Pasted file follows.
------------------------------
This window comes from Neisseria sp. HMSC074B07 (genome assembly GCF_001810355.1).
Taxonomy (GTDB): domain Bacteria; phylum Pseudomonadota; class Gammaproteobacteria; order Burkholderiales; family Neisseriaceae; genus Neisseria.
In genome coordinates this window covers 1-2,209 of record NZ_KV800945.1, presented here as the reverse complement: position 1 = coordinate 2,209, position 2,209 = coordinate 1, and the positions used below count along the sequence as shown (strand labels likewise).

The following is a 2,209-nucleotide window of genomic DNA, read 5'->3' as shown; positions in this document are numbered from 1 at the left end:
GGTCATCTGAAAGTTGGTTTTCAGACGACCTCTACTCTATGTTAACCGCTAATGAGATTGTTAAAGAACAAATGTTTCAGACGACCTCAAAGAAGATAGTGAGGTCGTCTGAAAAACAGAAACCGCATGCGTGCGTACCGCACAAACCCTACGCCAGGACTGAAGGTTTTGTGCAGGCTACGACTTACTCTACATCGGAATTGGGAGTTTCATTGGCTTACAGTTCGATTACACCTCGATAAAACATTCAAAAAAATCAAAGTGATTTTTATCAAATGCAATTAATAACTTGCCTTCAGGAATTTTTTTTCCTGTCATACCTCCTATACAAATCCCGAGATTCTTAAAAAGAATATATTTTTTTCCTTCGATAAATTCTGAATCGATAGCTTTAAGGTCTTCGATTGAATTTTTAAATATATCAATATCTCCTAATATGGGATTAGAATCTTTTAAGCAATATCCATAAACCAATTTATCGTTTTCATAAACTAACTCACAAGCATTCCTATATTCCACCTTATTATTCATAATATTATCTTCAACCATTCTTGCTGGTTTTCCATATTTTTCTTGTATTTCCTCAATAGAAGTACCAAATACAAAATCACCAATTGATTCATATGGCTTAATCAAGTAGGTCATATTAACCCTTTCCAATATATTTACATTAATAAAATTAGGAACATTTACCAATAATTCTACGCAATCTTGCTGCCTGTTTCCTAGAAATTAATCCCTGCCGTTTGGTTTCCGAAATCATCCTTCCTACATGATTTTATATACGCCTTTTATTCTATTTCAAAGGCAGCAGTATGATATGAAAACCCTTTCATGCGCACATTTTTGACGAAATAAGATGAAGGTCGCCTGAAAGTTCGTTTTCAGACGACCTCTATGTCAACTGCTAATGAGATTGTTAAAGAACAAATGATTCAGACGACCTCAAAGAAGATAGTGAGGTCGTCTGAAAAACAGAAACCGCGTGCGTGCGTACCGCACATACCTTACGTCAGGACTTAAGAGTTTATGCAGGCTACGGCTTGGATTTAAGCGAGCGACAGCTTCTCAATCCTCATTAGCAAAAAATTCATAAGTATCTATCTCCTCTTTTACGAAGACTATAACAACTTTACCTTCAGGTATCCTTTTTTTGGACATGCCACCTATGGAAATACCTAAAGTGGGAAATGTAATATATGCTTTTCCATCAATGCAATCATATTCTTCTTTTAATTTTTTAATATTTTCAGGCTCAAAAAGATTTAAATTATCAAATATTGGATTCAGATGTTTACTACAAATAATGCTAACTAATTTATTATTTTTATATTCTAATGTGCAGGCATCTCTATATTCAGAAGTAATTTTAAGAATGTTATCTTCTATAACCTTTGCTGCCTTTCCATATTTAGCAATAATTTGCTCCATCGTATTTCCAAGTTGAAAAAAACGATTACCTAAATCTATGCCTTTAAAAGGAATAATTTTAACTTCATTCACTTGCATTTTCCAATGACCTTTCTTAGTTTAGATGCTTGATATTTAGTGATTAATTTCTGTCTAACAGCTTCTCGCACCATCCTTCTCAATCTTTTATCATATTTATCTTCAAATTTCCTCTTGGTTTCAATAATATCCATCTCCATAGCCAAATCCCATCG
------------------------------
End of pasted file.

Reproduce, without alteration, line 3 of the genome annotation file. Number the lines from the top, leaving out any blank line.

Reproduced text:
In genome coordinates this window covers 1-2,209 of record NZ_KV800945.1, presented here as the reverse complement: position 1 = coordinate 2,209, position 2,209 = coordinate 1, and the positions used below count along the sequence as shown (strand labels likewise).